Med device giants are scooping up innovative technologies
The Spine market is bustling with activity so far this spring, with two notable acquisitions hot off the press.
Medtronic announced its acquisition of Titan Spine, strengthening Medtronic's interbody position with Titan Spine's portfolio, which consists of a full line of titanium, surface-enhanced interbody fusion devices featuring Titan’s nanoLock surface technology. The acquisition is expected to close during Medtronic's first fiscal quarter ending July 26, 2019, although terms of the deal were not disclosed. Titan Spine currently markets its line of Endoskeleton interbody devices in the US, Europe and Australia. This acquisition further validates the shift in the interbody market from PEEK to porous titanium. Medtronic already offers interbodies manufactured from Ti-coated PEEK (Pure Titanium Coating or PTC) and just last year launched a titanium 3D printed platform – TiONIC Technology - that enables more complex designs and integrated surface technologies for spine surgery implants.
In other news, Boston Scientific announced that it will acquire privately-held Vertiflex and its Superion Indirect Decompression System for $465MM in upfront cash with additional payments contingent on milestones over the next three years. We note that Superion saw very impressive growth in 2018, driving the growth of the interspinous/interlaminar decompression market and taking share from coflex. This growth caught many of us off-guard as the spine surgeon community has not seen vigorous adoption of interspinous devices since X-Stop was pulled from the market several years ago. It turns out that Vertiflex has been taking a thoughtful approach and targeting pain management docs – a strategy that appears to be paying off. Wells Fargo Securities analysts report that Vertiflex expects Superion sales to reach $60MM in 2019 vs $31MM in 2018, representing an uptick of +90% YoY. 2017 sales were just $9MM. With its acquisition of Vertiflex and the Superion System, Boston Scientific looks to expand its pain management product offering which currently comprises spinal cord stimulation (SCS) and radiofrequency (RF) ablation technologies. The technology will reside under the Neuromodulation segment, and will likely help Boston Scientific gain access to competitive accounts (e.g., Nevro, Abbott) where it doesn’t currently sell its SCS and RF ablation.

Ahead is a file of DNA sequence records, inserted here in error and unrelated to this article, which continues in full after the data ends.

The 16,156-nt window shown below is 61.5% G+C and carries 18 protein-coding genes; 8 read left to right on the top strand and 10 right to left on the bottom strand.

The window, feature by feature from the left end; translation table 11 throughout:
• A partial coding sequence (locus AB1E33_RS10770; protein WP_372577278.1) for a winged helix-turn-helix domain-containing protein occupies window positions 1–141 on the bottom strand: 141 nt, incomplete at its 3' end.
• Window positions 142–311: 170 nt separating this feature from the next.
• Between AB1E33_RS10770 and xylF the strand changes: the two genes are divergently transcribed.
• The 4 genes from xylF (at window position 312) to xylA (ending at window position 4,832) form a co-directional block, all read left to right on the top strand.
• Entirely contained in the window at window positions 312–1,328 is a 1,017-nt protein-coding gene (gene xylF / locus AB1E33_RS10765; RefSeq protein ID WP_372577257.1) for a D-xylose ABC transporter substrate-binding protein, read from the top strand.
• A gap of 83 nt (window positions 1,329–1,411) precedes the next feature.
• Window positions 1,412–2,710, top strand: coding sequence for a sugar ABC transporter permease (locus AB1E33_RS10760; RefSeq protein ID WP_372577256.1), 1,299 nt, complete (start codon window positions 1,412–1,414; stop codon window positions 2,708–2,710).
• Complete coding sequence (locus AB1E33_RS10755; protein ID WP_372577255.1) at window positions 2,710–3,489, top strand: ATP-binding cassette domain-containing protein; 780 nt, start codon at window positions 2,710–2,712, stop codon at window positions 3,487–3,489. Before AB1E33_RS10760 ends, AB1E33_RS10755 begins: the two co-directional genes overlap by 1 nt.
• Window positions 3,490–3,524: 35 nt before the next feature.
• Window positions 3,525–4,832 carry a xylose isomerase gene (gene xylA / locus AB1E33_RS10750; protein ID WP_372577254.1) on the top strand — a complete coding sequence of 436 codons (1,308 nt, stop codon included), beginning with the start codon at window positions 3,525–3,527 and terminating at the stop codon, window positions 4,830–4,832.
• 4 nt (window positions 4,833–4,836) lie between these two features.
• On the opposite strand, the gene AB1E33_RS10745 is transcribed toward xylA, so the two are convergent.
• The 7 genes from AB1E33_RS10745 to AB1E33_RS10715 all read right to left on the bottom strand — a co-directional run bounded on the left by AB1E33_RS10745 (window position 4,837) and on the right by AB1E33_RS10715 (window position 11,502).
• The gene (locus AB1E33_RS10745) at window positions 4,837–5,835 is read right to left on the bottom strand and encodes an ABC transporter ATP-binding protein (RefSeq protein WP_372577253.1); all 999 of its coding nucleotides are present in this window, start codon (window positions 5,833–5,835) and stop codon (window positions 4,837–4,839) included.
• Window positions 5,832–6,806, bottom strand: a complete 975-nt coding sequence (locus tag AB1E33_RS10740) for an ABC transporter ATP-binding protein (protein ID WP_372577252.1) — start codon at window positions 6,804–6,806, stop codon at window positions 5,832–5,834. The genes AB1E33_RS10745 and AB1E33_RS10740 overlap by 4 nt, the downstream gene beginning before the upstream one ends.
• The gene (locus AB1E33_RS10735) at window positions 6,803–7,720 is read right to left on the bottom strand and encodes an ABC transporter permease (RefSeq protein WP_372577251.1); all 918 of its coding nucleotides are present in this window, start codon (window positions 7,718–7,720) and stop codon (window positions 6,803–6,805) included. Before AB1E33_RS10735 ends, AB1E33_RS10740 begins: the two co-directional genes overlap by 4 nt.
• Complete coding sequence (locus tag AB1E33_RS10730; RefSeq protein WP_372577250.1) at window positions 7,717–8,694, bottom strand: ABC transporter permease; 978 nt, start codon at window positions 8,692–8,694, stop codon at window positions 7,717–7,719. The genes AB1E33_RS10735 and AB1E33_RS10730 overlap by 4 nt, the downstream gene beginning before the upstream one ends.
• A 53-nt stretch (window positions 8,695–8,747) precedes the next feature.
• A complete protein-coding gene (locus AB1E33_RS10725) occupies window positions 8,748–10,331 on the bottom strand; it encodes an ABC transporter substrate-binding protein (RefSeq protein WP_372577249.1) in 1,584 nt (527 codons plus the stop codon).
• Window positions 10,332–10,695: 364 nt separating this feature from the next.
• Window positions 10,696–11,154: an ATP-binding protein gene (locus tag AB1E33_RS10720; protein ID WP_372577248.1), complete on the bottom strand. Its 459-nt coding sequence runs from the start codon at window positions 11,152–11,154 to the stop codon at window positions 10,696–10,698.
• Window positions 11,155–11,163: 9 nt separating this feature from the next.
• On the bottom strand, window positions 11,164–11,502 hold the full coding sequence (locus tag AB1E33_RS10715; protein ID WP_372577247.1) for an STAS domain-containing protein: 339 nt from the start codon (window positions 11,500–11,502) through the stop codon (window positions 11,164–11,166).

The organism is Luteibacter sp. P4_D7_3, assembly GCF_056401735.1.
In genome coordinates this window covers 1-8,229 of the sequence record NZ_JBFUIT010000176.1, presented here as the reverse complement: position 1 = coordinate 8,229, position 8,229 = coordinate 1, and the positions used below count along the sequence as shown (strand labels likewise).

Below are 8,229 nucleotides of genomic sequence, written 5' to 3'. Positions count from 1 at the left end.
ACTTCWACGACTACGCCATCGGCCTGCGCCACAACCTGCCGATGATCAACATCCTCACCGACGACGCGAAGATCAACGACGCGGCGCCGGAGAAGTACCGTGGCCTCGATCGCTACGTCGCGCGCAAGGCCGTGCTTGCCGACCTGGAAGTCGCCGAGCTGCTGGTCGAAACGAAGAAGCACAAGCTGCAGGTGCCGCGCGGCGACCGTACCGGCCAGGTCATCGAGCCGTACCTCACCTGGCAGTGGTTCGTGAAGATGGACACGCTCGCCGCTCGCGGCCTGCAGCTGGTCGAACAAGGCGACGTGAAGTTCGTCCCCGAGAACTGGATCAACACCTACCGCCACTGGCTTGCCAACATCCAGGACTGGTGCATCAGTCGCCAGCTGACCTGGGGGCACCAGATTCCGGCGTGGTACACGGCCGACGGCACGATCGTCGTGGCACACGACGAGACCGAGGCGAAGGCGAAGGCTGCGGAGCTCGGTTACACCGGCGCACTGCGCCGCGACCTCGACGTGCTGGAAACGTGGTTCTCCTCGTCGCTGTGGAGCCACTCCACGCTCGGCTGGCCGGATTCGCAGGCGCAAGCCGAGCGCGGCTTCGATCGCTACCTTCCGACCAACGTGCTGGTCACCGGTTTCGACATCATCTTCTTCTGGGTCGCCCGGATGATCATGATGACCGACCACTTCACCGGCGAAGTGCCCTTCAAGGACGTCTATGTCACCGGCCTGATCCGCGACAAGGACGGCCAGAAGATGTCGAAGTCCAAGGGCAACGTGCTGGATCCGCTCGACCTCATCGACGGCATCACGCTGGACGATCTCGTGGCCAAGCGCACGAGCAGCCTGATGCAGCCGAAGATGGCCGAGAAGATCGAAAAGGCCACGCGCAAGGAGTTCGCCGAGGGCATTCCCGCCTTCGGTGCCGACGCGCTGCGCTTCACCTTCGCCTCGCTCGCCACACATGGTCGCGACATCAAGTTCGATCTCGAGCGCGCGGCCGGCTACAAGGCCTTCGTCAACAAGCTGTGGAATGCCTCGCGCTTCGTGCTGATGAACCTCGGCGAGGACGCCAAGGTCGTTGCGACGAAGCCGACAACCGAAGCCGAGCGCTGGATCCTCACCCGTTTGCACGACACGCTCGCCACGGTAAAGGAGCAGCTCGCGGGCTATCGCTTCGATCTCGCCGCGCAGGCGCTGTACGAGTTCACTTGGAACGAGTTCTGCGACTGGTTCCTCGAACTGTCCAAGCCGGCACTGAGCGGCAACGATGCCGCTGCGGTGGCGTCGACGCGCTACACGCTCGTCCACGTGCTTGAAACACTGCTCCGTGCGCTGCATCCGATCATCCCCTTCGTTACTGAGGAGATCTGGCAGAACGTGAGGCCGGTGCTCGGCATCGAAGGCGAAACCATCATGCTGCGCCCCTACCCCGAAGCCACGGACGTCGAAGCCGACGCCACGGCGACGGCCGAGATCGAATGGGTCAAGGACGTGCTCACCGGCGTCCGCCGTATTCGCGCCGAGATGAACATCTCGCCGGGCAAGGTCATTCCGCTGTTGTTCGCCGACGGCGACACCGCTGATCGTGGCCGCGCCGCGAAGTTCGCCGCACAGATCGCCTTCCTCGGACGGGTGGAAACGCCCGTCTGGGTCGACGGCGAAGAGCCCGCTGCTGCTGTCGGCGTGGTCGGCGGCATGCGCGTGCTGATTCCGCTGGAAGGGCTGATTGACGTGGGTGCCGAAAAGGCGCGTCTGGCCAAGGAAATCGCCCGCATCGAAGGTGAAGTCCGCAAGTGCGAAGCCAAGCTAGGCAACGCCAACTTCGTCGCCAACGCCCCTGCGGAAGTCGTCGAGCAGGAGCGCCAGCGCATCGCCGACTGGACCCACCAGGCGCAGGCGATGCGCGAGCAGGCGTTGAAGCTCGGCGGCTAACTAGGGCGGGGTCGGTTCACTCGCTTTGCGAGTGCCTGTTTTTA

Earlier this year, RTI closed its acquisition of Paradigm Spine and its flagship coflex Interlaminar Stabilization device in a cash and stock transaction valued at up to $300MM, consisting of $150MM at closing with potential future milestone payments. Paradigm reportedly had $40MM in 2018 trailing twelve month revenues, meaning RTI is paying up to 7.5x TTM revenues. Many Paradigm team members joined RTI with a focus on accelerating coflex growth through physician engagement, accelerated reimbursement, and sales execution and focus. coflex growth has been hindered over the past few years, but RTI management is confident RTI’s scale and infrastructure will return coflex to growth in 2019. Company representatives at the Spine Summit 2019 meeting noted that coflex procedures have hospital reimbursement of ~$17K and ASC reimbursement of ~$12K with an implant ASP of $5500.
Now that coflex and Superion – the only two remaining players in the US LSS spacer market – have been picked up by larger companies with a more robust distribution network, it will be interesting to see how LSS market growth changes following the integrations.
If you would like more info on how to subscribe to SmartTRAK, the leading source of competitive intelligence used by the top ten global orthopedic & wound care companies, or you would like a demo of what SmartTRAK has to offer and how we can help increase proficiency, improve productivity and reduce costs for your company, just click the button below.